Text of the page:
In Avani Mishra v. Union of India & Ors, NGT observed that plastic pens are covered under the definition of ‘plastic’ under Rule 3 (o) of the Plastic Waste Management Rule, 2016.
“Even though pen is not specifically mentioned under the rules, the same is certainly covered by definition of ‘plastic’ under Rule 3 (o) of the Plastic Waste Management Rule, 2016. Thus, pen is also covered by the statutory framework,” NGT declared.
The bench headed by NGT Chairperson Justice Adarsh Kumar Goel on January 8, 2021 directed the environment ministry to finalise the Extended Producers Responsibility (EPR) regime for management of waste. The bench also asked the Central Pollution Control Board (CPCB) to coordinate with the state PCBs and State Level Monitoring Committees on EPR.
The bench was hearing a petition by Avani Mishra, in grievance against unchecked use of plastic pens having adverse impact on the environment. She claimed that 91 per cent of the plastic waste so generated is not recycled. She thus suggested the introduction of “buy back” policy while claiming that extended producer’s liability is not duly being enforced.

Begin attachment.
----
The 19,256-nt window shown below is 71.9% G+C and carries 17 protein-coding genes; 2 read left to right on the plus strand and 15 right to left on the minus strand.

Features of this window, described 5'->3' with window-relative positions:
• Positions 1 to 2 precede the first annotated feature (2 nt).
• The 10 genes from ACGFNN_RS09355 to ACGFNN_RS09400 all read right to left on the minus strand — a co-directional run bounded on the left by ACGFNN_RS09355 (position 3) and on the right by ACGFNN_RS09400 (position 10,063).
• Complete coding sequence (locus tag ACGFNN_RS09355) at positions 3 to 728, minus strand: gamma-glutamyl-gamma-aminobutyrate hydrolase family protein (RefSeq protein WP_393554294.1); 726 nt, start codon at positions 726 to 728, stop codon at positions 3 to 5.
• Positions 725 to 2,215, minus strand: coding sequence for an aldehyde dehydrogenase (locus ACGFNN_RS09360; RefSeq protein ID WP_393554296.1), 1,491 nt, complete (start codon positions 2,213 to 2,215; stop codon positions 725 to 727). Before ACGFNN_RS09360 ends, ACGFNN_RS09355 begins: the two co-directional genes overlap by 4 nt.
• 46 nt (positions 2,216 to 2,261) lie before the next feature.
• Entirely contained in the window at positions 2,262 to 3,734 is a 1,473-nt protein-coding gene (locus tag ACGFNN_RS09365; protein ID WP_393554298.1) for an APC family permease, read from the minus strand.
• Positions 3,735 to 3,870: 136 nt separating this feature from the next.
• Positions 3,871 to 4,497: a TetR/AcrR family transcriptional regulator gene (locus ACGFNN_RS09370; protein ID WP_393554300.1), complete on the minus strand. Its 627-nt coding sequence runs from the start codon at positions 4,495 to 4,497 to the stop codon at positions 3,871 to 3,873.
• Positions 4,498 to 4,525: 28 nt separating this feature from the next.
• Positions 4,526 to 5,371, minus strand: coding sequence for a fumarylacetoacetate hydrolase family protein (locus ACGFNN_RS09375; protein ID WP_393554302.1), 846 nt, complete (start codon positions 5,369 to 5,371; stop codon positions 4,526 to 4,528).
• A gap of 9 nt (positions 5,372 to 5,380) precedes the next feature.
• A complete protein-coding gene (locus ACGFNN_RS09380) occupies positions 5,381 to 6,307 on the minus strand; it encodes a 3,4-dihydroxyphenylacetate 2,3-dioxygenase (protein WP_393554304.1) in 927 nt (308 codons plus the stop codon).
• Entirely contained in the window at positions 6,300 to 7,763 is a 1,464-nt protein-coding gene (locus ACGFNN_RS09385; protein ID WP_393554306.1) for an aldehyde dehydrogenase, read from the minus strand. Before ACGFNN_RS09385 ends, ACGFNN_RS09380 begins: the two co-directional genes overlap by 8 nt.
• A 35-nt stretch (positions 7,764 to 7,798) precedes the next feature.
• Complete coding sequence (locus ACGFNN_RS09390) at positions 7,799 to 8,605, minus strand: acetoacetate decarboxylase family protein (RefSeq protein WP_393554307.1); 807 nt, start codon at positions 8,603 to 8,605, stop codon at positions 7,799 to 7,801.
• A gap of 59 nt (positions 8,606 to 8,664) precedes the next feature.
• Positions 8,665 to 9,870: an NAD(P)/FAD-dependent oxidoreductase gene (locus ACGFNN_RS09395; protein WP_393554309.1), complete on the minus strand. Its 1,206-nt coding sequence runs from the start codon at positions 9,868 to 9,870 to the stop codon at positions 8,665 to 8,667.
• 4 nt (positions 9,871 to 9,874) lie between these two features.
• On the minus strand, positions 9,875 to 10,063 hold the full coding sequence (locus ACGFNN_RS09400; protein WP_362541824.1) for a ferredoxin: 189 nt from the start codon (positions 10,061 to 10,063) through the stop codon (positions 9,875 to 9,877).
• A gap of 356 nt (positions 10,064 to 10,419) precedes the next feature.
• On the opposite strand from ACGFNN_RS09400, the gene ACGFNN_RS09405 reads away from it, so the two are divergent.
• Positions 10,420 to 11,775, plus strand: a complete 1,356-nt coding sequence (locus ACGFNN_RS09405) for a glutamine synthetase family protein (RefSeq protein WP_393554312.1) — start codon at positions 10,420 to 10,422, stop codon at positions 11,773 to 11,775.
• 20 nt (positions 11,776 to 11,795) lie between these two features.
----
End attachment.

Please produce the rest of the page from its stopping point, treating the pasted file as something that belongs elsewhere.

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The Tribunal decided to hear this case along with a similar case, i.e. Central Pollution Control Board v. State of Andaman & Nicobar & Ors.
A report submitted by The Central Pollution Control Board on 11.06.2020 stated that:
“The items covered under EPR in PWM Rules, 2018 are multi-layered plastic sachet or pouches or packaging, thus, items such as plastic pens and other plastic products have not been covered under Extended Producers Liabilities”
Further, under the National Framework for EPR under PWM Rules, 2018, three different models have been suggested for the Producers, Importers and Brand Owners to implement the EPR mechanism.
The applicant in justifying the impossibility for the Local Bodies to collect and treat the waste as contemplated under the rules submitted that 27 lakh pens are produced per day. She said that there is Policy Gap as pens do not find specific mention in the policies on waste management.
“The cost of refill is high which encourages purchase of fresh pens and consumerism instead of going for refills to avoid waste. The waste is at times burnt causing pollution,” she further added.
The Tribunal thus held that although "plastic pen" is not specifically mentioned under the Plastic Waste Management Rules, 2018, they are covered under Rule 3(o)of the Plastic Waste Management Rule, 2016.